With everyday objects and miscellaneous hardware, and hours (days) of solo concentration (isolation) in the studio, Ulicny conjures what he calls "viscurrealistic fabrications," conglomerations of disparate pieces assembled with precision and care to create a sculptural unity.
"Murder Ballad." Courtesy of Ron Ulicny.

Ulicny's work is seamless. The sculptural juxtapositions appear so natural, it seems that these works are objects that come from the history of a parallel world that is just a little different than our own. Their meaning feels at the tip of one's tongue, yet it is the mystery of not quite being able to understand, of not quite getting the pun, that engages and engrosses the viewer.

Speaking of mystery, Ron has revealed little of the new work, providing only close-up teaser images (he says you'll have to go to the show to see the work, or wait until it's up on his website):

"Circles" teaser. Image from www.ronulicny.com/news.

(There are many examples of Ron's previous work, available for the viewing for all, on his website.) But, here's another, especially-for-you, sneak preview of another new piece:

A new piece for the Spoke Art show. Image courtesy of Ron Ulicny.

Ron Ulicny's solo show, of 'new work', runs from March 1st through March 22nd at Spoke Art, 816 Sutter Street, San Francisco (open Wednesday through Sunday). The opening reception is Thursday, March 1st, 6-10pm. If you can't make it to San Fran, Ron will also have a show in the late summer this year at Guardino Gallery on Alberta St.

June 20, 2011

"Equine" at Froelick Gallery

Equine, open through July 16th at Froelick Gallery in the inner Pearl, is a juried group show that explores the symbolic meanings of the horse across cultures and through history through the eyes of (mostly) contemporary artists.

Maximilio Pruneda, Blood Storm, Froelick Gallery

Catherine Haley Epstein, Pony Ride 2, 2011, Froelick Gallery

Over 30 artists are represented in Equine, and the form of the horse (or part thereof) is portrayed in paintings, drawings, photography, prints, textiles and sculptural works of various media. Although several pieces contemplate the horse in a natural setting, most of the works spark thoughts and emotions about how horses have played and play in history, myth, society and personal experience.

Christopher Rauschenberg, Marche aux peuces, 2010, Froelick Gallery

Dorian Reisman, Holy Horse, 2010, Froelick Gallery

With so many pieces, the show is able to encompass a broad range of work by well-established artists, such as Rick Bartow and Susan Seubert, and lesser known local and 'hip' artists like Dorian Reisman (21st century pop) or Emily Katz (DIY handicrafts go fine art) next to historical works such as those of Tom Hardy (1950s) and a famous photographic collotype of the horse in motion by Eadweard Muybridge (19th century). Yet, while bringing together quite disparate artists and media, the show remains tight and true to the subject of the show, with the horse remaining the poignant and central subject in almost every piece, and an overall curatorial flavor stays intact.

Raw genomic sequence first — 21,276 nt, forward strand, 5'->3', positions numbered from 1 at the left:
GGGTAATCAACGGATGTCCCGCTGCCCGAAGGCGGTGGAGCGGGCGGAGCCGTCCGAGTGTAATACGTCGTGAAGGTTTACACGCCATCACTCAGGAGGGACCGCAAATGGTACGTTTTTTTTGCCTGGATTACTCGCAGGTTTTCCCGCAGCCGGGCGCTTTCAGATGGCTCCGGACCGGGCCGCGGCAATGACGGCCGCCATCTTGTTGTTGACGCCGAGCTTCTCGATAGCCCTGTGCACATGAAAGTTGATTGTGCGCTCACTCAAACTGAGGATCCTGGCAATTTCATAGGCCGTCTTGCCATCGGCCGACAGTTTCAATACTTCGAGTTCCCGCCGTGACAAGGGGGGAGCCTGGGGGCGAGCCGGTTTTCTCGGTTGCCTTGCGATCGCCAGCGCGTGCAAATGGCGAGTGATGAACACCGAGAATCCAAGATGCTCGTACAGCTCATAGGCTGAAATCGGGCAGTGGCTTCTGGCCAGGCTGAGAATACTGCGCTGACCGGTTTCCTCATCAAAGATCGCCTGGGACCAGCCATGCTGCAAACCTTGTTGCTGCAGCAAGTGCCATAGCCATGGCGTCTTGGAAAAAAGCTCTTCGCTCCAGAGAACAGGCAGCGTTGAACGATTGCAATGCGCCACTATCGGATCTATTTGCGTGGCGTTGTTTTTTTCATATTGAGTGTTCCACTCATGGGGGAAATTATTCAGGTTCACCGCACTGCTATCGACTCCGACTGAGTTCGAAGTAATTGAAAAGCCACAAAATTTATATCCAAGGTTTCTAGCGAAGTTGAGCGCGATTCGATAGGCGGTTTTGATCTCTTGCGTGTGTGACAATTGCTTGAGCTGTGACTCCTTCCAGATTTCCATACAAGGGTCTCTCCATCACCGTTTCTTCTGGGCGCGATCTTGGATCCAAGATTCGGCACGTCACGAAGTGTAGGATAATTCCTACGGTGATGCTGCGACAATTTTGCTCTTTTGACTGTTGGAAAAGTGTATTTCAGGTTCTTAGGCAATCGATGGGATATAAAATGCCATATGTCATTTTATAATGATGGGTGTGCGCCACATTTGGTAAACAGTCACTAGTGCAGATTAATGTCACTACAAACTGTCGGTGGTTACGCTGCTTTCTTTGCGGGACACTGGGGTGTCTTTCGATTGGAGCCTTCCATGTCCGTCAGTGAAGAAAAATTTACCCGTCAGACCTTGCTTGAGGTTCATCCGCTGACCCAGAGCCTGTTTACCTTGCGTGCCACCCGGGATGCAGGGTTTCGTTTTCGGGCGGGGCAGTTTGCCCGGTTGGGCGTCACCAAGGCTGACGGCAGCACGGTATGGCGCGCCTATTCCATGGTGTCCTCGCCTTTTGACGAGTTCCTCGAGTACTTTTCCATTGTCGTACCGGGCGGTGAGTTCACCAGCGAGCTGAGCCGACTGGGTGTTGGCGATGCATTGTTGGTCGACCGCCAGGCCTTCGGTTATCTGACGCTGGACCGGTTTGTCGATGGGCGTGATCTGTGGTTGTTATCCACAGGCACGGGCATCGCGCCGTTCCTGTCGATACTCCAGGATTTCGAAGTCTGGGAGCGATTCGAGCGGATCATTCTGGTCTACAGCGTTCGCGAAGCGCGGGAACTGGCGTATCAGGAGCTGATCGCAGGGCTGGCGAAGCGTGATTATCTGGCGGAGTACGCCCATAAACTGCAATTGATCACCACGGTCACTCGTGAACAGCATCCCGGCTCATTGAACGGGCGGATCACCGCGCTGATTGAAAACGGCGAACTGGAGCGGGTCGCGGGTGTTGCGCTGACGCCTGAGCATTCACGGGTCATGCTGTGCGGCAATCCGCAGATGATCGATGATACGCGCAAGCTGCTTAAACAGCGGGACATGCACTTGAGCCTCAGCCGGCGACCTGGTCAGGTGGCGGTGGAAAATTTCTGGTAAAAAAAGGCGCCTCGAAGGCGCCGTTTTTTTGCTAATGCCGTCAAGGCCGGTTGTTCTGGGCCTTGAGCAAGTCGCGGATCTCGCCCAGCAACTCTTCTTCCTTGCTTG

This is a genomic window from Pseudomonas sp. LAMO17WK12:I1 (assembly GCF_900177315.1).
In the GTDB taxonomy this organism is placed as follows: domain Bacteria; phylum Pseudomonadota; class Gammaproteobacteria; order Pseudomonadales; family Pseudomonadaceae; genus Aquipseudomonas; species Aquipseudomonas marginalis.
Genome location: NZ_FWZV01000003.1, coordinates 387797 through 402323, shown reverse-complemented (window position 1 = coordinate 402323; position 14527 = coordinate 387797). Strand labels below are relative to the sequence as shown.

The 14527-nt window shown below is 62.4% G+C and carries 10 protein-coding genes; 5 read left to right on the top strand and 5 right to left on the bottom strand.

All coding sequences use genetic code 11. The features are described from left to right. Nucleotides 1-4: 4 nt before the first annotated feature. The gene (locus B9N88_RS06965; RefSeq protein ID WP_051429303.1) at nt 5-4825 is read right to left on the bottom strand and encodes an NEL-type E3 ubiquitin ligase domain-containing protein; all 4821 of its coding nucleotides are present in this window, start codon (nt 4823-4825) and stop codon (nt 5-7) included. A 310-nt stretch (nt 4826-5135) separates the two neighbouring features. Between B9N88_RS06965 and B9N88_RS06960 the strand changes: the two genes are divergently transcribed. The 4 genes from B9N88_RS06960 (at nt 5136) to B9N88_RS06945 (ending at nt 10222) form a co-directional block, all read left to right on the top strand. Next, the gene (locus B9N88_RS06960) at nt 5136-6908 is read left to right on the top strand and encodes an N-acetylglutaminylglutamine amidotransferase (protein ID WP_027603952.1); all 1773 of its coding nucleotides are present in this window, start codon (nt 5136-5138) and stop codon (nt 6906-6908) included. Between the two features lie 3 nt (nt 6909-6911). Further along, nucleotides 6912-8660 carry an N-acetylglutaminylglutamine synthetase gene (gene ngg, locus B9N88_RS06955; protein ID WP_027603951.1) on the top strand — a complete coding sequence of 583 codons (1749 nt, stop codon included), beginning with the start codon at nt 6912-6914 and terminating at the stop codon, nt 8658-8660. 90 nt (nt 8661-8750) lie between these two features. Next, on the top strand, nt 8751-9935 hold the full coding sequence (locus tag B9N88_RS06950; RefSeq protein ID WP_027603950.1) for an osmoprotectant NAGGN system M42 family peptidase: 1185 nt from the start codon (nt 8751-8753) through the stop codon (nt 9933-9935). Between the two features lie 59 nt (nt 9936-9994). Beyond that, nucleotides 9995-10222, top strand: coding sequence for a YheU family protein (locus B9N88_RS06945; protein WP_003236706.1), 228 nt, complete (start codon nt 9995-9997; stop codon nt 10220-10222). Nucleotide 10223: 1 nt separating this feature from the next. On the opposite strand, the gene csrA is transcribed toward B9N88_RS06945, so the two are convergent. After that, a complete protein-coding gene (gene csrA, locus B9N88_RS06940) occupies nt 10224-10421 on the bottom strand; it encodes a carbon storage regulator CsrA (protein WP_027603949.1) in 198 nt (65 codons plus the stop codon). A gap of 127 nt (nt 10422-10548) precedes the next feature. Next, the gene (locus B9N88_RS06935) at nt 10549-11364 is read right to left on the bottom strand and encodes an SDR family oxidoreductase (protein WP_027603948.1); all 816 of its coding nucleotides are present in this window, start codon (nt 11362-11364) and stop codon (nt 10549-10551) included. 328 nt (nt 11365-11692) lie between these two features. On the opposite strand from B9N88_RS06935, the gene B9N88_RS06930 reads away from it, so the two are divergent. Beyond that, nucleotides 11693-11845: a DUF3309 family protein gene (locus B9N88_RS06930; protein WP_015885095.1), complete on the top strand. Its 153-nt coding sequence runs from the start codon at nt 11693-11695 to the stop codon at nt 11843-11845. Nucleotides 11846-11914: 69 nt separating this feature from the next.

Susan Seubert, Bridle, Blinders, 2011, Froelick Gallery

Rick Bartow, White Shadow (Homage to Little Beaver Fry), 2004, Froelick Gallery

Froelick Gallery, on NW Davis between Broadway and the Park Blocks, is open Tuesday through Saturday, 10:30am to 5:30pm and by appointment.

June 10, 2011

Object Stories at Portland Art Museum

As technology enhances the access that people have to art, history, culture and entertainment, museums attempt to keep up with virtual collections and exhibitions, new technologies to accompany in-house exhibitions and innovative education programs. Over the past several years, the Portland Art Museum has expanded their education program to bring a new generation of art viewers through their doors.

In 2010, PAM partnered with Portland State University for "Shine a Light," a night-time party inside and outside the museum that featured food carts, beer and music, in addition to new ways of viewing art. Art-related activities included "marrying a work of art," touching art

object replicas (called "You Can Touch This") and watching nude performances of wrestling in imitation of Greco-Roman statuary. “We want people to be open-minded about what can happen in a Museum, ” Education Director Tina Olsen commented about the event. She added, “We are suggesting that visitors view art as something that is happening right now—that isn't in the past—but that is directly related to their life today.”

More recently, PAM has installed a new permanent exhibition called Object Stories. Fashion Buddha, Ziba Design and Eyelevel collaborated to create a sound-proof recording studio inside the museum where visitors share their personal story about an object that is particularly meaningful to them. This could be anything from a favorite stuffed animal, to heirloom jewelry, to a favorite piece of art. The story sessions, which must be reserved ahead of time, last about 20 minutes and can be recorded in English or Spanish. Professionals then edit the story down to about 2 minute.

Image from Museum 2.0

Each visitor is photographed with their object and must share a "six word story" (a la Twitter) that explains it all in a nutshell. You can view the photos and short stories, such as "Roaring kissing dragon, don't be scared" or "A house has an aging soul" or "Middle school thesaurus thief" on the

Image from Portland Art Museum's ObjectStories.org.

Object Stories website. The exhibition aims to involve the public, rethink the meaning of objects, and engage audiences on new levels. Learn more about the installation.